(2) In the absence of laboratory confirmation, Deputy Fire Marshal C. Jay Houck's opinion that an accelerant-detection canine alerting to a particular location is probative of the presence of an accelerant, is not based upon a generally accepted scientific theory and, accordingly, is inadmissible. Further, evidence of the canine alerting in combination with other evidence of the fire investigation to show the reasonableness of taking samples from certain locations, even with a limiting instruction, is not admissible, and the risk of undue prejudice of such evidence would substantially outweigh its probative value under N.J.R.E. 403.
    (3) Deputy Fire Marshal Medlar's opinion that an accelerant "possibly" was used to set the fire is an inadmissible net opinion.


    The December 30, 2003 fire that consumed defendant's home originated near the Christmas tree in defendant's living room, igniting the adjoining walls and rapidly spreading throughout the residence. The defendant, his wife, and their two adult sons all escaped unharmed.

    Robert M. Medlar, a Camden County Deputy Fire Marshal, responded to the scene and conducted an investigation into the cause of the fire. Deputy Medlar concluded that the fire resulted from arson, relying in part on the findings of Deputy Fire Marshal C. Jay Houck. During the initial investigation, Deputy Houck's accelerant-detection canine, Blondie, "alerted," indicating the presence of flammable liquids near the Christmas tree. In Deputy Houck's expert opinion, Blondie's reaction indicates to a reasonable degree of scientific certainty that an accelerant was used to start the fire. Notably, lab reports of samples taken from the area where Blondie alerted came back negative for an accelerant. See Laboratory Report of Jill Ann Dolan, Bureau of Alcohol, Tobacco, Firearms & Explosives, May 28, 2004.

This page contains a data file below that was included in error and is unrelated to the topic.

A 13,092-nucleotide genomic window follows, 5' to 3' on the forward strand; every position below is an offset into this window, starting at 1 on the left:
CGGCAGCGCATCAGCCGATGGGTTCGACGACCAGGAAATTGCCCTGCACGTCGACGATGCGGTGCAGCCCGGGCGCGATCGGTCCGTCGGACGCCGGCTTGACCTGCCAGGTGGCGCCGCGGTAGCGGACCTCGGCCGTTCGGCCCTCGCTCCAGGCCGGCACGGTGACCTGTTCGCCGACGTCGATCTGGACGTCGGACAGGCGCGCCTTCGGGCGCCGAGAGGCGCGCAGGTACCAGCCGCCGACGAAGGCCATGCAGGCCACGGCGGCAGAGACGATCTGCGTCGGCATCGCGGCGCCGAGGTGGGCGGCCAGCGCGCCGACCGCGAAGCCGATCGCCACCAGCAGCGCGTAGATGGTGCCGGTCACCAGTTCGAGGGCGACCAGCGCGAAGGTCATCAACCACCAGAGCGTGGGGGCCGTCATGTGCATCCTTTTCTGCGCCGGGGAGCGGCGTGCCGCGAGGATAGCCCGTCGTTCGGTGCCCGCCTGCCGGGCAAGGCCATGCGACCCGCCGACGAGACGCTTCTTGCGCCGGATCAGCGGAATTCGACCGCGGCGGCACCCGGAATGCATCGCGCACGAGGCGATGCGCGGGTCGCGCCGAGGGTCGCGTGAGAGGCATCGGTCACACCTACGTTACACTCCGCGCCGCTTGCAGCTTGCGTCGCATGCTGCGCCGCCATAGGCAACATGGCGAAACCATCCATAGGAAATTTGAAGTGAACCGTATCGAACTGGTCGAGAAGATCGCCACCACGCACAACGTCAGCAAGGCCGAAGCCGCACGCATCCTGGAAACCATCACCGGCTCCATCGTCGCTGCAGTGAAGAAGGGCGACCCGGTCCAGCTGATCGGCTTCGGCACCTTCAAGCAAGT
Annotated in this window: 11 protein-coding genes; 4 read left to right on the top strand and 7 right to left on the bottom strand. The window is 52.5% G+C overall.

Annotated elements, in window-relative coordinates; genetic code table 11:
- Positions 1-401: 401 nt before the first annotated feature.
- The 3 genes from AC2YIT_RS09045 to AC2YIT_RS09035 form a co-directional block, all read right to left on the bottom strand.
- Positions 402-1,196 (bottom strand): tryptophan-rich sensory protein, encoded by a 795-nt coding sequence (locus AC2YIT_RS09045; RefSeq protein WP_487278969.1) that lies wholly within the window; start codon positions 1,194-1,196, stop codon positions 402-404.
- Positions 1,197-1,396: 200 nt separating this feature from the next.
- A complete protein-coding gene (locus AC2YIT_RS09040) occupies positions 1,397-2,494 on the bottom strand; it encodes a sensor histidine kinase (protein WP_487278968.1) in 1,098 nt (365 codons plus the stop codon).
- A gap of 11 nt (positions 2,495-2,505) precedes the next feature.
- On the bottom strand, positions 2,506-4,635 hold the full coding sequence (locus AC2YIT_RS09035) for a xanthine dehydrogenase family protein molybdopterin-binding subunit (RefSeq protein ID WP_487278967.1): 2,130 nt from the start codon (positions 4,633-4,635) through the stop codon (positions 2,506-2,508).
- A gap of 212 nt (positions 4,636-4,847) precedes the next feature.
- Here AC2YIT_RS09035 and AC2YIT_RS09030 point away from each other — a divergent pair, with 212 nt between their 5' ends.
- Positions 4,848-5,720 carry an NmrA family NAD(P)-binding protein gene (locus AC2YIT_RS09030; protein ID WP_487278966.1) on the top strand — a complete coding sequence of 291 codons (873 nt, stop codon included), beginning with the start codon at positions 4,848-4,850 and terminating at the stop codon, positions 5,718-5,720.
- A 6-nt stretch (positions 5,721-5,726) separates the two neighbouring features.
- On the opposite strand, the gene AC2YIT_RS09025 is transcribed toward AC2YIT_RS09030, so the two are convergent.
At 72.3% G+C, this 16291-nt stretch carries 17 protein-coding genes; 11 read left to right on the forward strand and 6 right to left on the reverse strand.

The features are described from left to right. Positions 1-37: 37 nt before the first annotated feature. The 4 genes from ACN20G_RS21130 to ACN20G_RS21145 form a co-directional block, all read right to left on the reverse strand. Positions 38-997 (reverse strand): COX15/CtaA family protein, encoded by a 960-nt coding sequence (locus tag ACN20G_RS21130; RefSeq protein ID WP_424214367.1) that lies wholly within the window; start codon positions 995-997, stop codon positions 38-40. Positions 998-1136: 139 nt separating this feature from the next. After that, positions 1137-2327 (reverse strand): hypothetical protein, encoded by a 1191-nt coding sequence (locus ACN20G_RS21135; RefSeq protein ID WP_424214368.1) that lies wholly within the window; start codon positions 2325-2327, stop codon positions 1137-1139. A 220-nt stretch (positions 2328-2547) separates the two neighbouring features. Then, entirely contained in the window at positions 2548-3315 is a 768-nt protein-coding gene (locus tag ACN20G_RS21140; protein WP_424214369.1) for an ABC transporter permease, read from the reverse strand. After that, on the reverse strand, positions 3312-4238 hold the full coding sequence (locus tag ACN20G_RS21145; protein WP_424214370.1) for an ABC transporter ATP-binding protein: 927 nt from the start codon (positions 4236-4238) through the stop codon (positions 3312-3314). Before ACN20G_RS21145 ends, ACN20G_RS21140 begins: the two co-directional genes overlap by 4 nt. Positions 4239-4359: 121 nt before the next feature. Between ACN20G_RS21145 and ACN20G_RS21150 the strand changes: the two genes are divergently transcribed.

I. Is State Expert Medlar's Opinion that the Fire Was Caused by Arson an Inadmissible "Net Opinion"?

    N.J.R.E. 702 allows an expert to testify in the form of an opinion. The testimony must: (1) concern a subject matter beyond the ken of the average juror; (2) be relative to a field of study that is state of the art; and (3) come from an expert with sufficient expertise. State v. Fortin, 178 N.J. 540, 597, 843 A.2d 974 (2004). N.J.R.E. 703 requires that the opinion be based on a relevant methodology and that the methodology be correctly applied to the facts before the court. New Jersey courts have interpreted N.J.R.E. 703 as requiring the expert's method of reaching his opinion to be one which produces "reasonably reliable" results. State v. Kelly, 97 N.J. 178, 210, 478 A.2d 364 (1984).